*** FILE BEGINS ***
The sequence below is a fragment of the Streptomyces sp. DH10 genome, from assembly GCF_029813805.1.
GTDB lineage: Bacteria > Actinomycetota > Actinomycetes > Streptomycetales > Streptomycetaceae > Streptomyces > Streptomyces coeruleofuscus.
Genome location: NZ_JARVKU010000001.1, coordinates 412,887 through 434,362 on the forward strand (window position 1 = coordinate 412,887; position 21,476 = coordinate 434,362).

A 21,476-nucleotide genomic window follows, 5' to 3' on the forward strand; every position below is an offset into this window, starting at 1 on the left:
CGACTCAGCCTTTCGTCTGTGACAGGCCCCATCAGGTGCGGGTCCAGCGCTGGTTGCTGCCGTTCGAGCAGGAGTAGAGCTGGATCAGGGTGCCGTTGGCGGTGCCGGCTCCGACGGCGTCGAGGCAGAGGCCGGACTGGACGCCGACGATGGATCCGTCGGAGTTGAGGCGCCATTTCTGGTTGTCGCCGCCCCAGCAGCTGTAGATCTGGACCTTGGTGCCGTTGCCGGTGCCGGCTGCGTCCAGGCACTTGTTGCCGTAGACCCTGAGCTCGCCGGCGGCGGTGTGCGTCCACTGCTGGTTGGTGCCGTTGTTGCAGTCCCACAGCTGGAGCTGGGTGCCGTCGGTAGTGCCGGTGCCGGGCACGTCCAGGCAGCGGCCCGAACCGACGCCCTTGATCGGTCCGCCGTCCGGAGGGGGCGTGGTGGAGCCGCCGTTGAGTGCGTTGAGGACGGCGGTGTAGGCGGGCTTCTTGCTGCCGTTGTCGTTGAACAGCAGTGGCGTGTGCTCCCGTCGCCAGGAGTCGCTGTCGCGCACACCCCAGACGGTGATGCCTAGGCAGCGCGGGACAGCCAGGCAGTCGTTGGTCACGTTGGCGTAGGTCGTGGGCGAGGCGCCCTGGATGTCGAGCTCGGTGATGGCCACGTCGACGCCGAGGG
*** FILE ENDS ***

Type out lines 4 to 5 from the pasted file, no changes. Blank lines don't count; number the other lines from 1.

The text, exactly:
A 21,476-nucleotide genomic window follows, 5' to 3' on the forward strand; every position below is an offset into this window, starting at 1 on the left:
CGACTCAGCCTTTCGTCTGTGACAGGCCCCATCAGGTGCGGGTCCAGCGCTGGTTGCTGCCGTTCGAGCAGGAGTAGAGCTGGATCAGGGTGCCGTTGGCGGTGCCGGCTCCGACGGCGTCGAGGCAGAGGCCGGACTGGACGCCGACGATGGATCCGTCGGAGTTGAGGCGCCATTTCTGGTTGTCGCCGCCCCAGCAGCTGTAGATCTGGACCTTGGTGCCGTTGCCGGTGCCGGCTGCGTCCAGGCACTTGTTGCCGTAGACCCTGAGCTCGCCGGCGGCGGTGTGCGTCCACTGCTGGTTGGTGCCGTTGTTGCAGTCCCACAGCTGGAGCTGGGTGCCGTCGGTAGTGCCGGTGCCGGGCACGTCCAGGCAGCGGCCCGAACCGACGCCCTTGATCGGTCCGCCGTCCGGAGGGGGCGTGGTGGAGCCGCCGTTGAGTGCGTTGAGGACGGCGGTGTAGGCGGGCTTCTTGCTGCCGTTGTCGTTGAACAGCAGTGGCGTGTGCTCCCGTCGCCAGGAGTCGCTGTCGCGCACACCCCAGACGGTGATGCCTAGGCAGCGCGGGACAGCCAGGCAGTCGTTGGTCACGTTGGCGTAGGTCGTGGGCGAGGCGCCCTGGATGTCGAGCTCGGTGATGGCCACGTCGACGCCGAGGG